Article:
From there, it was just a case of Stourbridge ensuring they did not let Plymouth back into the game, as they had done at Home Park. Billingham’s rasping shot that went wide of the post, and a weak Rowe header were the final attempts to the lead, while Berry’s 90th minute shot was comfortably saved by Solly, saving Stourbridge a close finish that would have flattered the visitors. With the four minutes of injury time completed, referee Mathieson ended the game, with Stourbridge the deserved winners. It was clear to see why Plymouth are in so much trouble on the pitch, ending the game with three teenage defenders and two teenage forwards, and Bignot’s sending off an example of the ill-discipline that has seen seven players sent off this season However, nothing should take away from what is one of the biggest days in Stourbridge’s history, with their appearance in the 1974 Welsh Cup final the only real challenger). The star players were Rowe, Geddes and Evans, but every player in red and white striped played their part.

Extra credit must go to Gary Hackett, and his assistant Jon Ford. Hackett enjoyed a good professional career as a player, despite being a relatively late arrival to the game, signing for Shrewsbury Town from Bromsgrove Rovers at the age of twenty. Whilst at Gay Meadow he experienced his first taste of an FA Cup shock by scoring against then First Division Ipswich Town in a 2-0 win in 1984 (the goal eventually featuring on the intro to Grandstand alongside Seve Ballesteros and John McEnroe). He left the Shrews in 1987, having spells at Aberdeen, Stoke, West Bromwich Albion, Peterborough United and Chester City. Whilst at The Hawthorns, he suffered the experience of being on the wrong end of a giank-killing as the club lost 4-2 at home to Woking, although Hackett didn’t play on the day.

Since arriving at his hometown club as manager, Hackett has slowly built a side.up from the Midland Alliance. After two seasons as co-manager with Ford (who had playing spells with Swansea City, Bradford City, Gillingham and Barnet in the 1990), Hackett was promoted to sole manager in 2005, gaining promotion to the Southern League Midland Divison at the first attempt. Within two years, the Glassboys were promoted to the Southern League Premier Division (winning the playoff final at the expense of Leamington), and have finished higher up the table each season Hackett has managed the club, with the club finishing eighth in the Premier Division last season – a position they currently occupy, seven points behind leaders AFC Totton, with three games in hand, and at least two games in hand on every other team in the division. The side has slowly evolved, with Solly, Sam Rock and Nathan Bennett all having made over 300 appearances for the club, and a number of other players topping the 100 games mark. On the face of it, these are the best days in the club’s history – the club had only spent four seasons in the Southern League Premier Division before Hackett’s arrival (before the creation of the Conference Regions, and two before the creation of the Conference itself), but none of these ended up with the club in the top half of the division. Stourbridge should be a club with a great deal of potential, but whether the club can realize this or not, may be out of their hands.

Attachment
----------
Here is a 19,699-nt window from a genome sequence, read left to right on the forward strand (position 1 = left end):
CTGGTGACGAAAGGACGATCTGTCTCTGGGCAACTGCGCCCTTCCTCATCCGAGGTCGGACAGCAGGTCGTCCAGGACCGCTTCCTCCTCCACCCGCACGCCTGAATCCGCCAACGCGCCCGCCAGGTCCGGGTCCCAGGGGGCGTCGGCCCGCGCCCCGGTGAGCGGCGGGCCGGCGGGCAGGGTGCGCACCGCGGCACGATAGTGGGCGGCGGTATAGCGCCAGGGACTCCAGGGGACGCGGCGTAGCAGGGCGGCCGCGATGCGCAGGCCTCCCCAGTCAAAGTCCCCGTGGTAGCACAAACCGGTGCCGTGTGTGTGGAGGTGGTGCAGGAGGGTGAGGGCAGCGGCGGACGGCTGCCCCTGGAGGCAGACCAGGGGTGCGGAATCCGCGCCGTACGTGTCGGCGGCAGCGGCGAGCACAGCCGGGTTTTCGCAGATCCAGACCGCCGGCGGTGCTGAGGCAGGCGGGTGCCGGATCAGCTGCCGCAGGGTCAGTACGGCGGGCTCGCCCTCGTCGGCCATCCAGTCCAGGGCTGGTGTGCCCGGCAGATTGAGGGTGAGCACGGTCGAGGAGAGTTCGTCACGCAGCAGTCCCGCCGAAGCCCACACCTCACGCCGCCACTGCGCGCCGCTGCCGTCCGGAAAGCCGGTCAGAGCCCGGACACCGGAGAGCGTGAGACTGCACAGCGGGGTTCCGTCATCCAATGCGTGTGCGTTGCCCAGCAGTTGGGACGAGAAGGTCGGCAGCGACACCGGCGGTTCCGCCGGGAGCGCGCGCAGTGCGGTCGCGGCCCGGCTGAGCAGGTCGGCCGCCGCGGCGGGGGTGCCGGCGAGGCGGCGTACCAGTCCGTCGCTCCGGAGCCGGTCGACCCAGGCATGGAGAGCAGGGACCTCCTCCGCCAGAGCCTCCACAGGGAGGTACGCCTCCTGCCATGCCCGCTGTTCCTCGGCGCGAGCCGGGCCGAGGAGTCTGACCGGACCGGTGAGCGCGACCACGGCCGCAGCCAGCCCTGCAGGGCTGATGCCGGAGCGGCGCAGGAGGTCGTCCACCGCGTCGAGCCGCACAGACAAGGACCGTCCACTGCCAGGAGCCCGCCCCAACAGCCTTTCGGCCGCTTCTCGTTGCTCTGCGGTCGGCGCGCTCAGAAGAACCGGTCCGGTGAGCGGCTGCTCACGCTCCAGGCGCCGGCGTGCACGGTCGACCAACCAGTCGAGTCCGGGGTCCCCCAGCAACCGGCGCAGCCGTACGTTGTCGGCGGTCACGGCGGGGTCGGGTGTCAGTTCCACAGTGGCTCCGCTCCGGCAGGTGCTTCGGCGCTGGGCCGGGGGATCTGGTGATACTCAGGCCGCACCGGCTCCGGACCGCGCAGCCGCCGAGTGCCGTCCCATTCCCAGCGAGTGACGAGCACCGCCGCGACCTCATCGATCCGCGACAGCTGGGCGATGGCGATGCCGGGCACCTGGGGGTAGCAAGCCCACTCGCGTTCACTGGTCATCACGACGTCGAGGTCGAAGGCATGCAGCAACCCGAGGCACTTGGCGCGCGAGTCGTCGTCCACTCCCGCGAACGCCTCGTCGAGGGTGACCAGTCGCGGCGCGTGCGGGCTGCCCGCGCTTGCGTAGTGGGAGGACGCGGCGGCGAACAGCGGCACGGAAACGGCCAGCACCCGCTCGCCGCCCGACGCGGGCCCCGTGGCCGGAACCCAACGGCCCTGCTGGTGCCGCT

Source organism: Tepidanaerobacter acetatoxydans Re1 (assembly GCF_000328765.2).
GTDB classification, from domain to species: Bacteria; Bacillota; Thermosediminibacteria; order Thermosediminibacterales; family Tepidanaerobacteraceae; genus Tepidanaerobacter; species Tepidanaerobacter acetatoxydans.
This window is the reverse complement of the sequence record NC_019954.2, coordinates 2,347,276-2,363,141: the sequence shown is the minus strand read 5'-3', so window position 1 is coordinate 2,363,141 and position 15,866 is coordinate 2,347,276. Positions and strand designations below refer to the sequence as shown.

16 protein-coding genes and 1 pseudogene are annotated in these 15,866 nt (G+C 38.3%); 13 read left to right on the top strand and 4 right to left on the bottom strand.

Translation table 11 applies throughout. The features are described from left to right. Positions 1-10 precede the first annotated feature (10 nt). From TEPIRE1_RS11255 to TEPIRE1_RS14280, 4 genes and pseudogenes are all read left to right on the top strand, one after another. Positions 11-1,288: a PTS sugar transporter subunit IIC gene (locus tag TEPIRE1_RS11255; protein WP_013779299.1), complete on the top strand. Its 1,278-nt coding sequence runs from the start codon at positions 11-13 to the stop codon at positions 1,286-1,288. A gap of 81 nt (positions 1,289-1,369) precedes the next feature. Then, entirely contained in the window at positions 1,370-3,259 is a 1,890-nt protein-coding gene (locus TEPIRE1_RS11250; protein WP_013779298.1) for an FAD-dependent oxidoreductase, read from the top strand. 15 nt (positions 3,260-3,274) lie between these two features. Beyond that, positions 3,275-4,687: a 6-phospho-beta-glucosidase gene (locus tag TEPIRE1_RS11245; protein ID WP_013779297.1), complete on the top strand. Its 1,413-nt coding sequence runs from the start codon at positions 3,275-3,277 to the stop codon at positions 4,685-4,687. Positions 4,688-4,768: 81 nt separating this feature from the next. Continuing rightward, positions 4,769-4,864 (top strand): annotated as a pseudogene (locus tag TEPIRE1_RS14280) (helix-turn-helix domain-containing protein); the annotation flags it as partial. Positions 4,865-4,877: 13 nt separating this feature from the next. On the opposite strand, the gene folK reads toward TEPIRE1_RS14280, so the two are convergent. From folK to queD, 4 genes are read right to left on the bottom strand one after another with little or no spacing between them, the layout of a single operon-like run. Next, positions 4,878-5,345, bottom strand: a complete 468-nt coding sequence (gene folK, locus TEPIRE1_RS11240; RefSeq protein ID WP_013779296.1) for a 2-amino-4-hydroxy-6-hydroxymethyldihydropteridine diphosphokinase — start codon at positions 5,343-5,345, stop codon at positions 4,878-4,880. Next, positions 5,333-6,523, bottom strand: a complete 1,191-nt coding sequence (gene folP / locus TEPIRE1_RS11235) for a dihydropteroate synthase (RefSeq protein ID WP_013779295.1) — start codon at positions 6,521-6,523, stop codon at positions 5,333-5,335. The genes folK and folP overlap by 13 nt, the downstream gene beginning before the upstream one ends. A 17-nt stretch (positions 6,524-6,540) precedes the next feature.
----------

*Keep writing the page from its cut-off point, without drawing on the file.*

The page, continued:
As those that watched the game tonight on ESPN, the War Memorial Ground is not the most orthodox of grounds. The ground is owned by Stourbridge Cricket Club, and the football club has only been allowed to use temporary seating for the Plymouth game (as it was when Walsall played at Stourbridge in the FA Cup First Round in 2009), and means the club can only use three sides of the ground, so as not to damage the cricket square. The usual capacity for the ground is only 1250, while Conference North entry requirements demand a minimum of 3000. Similar restrictions cost the club the opportunity to take their place in the Southern Premier after they won the Midland Division in 1991. Even with the temporary stands , this evening’s attendance was only 2519. However, in an interview with the BBC earlier last week, Glassboys chairman Ian Pilkington stated that the money generated from the tie (which now includes £33,750 in TV broadcast money, and another £18,500 in prize money, on top of any extra gate receipts) would be used “to make plans for the future … for the next level”.